Regulatory Issues

Proposed Rules Related to Integrated Pest Management (IPM) in Schools Frequently Asked Questions

What is the purpose of the proposed School Integrated Pest Management (IPM) license category?

As requested by school representatives and other stakeholders, ODA is proposing a school IPM license category (with associated training) that is better calibrated to the laws and pesticide uses that are relevant to schools. The goals are to enhance compliance with the school IPM law and be more protective of children, while creating a more streamlined regulatory process that does not create additional costs for license holders who are already satisfied with their current license categories (Note: the proposed license category is optional, see question #2 below). ​

Will the proposed School Integrated Pest Management (IPM) license category be required? 

The proposed school IPM license category is optional. So, if you are already properly licensed to make pesticide applications on school campuses, you will not be required by ODA to add the proposed school IPM license category to do work you are already doing. Similarly, if so desired, new license applicants can choose an appropriate license category other than the proposed school IPM license category (IIHS General Pest, Ornamental & Turf Herbicide, etc). 

What are the benefits of the proposed school Integrated Pest Management (IPM) license category?

The proposed School IPM license category is designed to broadly cover the most common pesticide uses across all areas on school campuses. As proposed, it offers the following potential benefits:

  • Better training: Proposed license category signifies an individual's knowledge of the school IPM law, IPM strategies, and the increased risks posed by pesticides to children when compared to adults.
  • Covers all areas on the school campus: With certain limitations, the proposed license category would cover pesticide applications made both indoors and outdoors on the campus.
  • Lower costs for many: Most typical applications can be carried out under a single license category, rather than an applicator having to have two or more categories, as is common.
  • License category is optional: Applicators who are satisfied with their current license categories are not required to also have the School Integrated Pest Management (IPM) license category.​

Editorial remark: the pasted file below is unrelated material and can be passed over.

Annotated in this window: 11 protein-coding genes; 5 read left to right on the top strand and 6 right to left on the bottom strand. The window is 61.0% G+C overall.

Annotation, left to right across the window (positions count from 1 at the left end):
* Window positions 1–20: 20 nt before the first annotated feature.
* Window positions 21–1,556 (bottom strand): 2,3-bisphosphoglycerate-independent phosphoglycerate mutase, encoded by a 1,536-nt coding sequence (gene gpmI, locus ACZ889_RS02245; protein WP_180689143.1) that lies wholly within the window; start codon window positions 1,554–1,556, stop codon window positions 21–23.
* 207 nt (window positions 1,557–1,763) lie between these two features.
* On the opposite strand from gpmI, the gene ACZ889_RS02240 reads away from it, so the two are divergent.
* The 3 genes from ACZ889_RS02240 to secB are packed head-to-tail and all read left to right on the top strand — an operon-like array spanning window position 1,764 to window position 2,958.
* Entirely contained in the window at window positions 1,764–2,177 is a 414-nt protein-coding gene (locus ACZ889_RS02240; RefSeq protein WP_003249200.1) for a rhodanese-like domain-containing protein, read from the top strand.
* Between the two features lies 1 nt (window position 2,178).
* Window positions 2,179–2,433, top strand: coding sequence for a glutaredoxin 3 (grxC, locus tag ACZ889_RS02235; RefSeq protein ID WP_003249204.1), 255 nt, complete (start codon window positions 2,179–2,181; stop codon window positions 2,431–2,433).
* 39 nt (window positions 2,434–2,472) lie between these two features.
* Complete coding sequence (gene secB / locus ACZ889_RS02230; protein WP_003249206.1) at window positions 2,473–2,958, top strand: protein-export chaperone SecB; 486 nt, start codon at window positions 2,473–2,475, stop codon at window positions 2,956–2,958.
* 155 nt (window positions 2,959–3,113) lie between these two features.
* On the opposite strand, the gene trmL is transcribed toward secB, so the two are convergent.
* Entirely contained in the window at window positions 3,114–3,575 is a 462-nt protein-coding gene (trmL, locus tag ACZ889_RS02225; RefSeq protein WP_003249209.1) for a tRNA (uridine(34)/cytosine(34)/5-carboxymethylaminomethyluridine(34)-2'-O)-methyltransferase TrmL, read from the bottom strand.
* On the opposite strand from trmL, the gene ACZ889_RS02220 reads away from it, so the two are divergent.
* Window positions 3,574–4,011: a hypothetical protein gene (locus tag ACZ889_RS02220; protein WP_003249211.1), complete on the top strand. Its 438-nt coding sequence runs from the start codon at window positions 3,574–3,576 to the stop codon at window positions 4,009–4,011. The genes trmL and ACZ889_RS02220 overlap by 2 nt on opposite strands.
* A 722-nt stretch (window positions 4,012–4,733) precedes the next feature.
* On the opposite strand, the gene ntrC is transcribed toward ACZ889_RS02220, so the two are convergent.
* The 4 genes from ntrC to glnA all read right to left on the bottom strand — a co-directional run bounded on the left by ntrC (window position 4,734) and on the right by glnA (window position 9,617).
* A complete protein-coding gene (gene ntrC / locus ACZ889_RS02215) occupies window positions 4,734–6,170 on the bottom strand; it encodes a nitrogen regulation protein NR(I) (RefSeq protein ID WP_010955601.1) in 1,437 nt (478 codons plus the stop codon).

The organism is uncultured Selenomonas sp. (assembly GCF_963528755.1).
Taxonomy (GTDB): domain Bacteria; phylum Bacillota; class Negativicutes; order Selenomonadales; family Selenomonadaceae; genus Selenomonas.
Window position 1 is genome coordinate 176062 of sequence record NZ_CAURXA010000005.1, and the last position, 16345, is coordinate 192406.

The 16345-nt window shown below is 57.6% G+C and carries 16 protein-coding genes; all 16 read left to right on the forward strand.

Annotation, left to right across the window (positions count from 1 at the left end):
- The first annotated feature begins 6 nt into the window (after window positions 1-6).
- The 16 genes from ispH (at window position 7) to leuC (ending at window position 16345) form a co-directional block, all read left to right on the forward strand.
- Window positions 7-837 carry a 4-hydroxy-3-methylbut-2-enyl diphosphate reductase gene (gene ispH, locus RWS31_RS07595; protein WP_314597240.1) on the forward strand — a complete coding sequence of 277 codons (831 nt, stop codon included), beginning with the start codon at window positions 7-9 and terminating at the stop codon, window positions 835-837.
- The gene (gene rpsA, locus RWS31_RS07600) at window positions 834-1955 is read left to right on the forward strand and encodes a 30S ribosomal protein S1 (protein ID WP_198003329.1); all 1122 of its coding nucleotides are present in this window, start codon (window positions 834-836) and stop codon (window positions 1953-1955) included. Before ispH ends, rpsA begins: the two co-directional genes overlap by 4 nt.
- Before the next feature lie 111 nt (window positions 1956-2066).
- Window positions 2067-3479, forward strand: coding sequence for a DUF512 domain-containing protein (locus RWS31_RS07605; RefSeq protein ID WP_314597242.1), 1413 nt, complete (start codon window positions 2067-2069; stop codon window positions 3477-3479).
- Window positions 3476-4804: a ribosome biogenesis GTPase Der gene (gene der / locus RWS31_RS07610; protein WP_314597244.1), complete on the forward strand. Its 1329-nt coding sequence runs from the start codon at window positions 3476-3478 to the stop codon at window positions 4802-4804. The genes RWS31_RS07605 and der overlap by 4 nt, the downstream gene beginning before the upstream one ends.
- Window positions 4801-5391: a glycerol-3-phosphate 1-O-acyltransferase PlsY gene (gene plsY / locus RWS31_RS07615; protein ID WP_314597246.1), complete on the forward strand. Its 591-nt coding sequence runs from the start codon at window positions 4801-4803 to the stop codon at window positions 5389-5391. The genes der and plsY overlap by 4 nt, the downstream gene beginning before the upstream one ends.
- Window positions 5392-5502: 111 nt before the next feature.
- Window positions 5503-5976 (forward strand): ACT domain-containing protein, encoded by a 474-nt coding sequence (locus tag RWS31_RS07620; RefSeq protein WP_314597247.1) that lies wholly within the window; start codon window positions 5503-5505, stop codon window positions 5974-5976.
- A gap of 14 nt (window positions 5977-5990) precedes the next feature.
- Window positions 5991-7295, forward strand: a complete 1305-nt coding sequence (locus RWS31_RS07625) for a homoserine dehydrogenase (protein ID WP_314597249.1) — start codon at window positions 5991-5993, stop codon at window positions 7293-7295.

Can I make pesticide applications that aren’t covered by the proposed School Integrated Pest Management (IPM) license category?

Yes, but you will need another appropriate license category, and you are still subject to the requirements of the school IPM law and the school’s IPM plan.

Is the training manual for the proposed school IPM license category the only way to learn more about the school IPM law?

No. ODA is working with the OSU Pesticide Safety Education Program to offer a breakout session on the school IPM law at the next Chemical Applicator’s Short Course and the Non-Crop Vegetative Management Course. The OSU School IPM program also offers several trainings across Oregon each year for school IPM coordinators.

Additional resources are available on ODA’s School IPM webpage​.

Temporary Rule Prohibiting the Use of Aminocyclopyrachlor on Rights-Of-Way

On September 28, 2018, ODA enacted a temporary rule prohibiting the use of any pesticide product containing the active ingredient aminocyclopyrachlor on right-of-way (ROW) sites, OAR 603-057-0391. The Temporary Administrative Rule will be in effect for 180 days, September 28, 2018-March 26, 2019.

Additional regulatory action may take place before or after the expiration date of the temporary rule.

Aminocyclopyrachlor Stakeholder Group​ Meeting 

12/18/18

​Contact

Rose Kachadoorian
Program Manager
Phone: 503-986-4651
Dale Mitchell
Program Manager
Phone: 503-986-4646
​​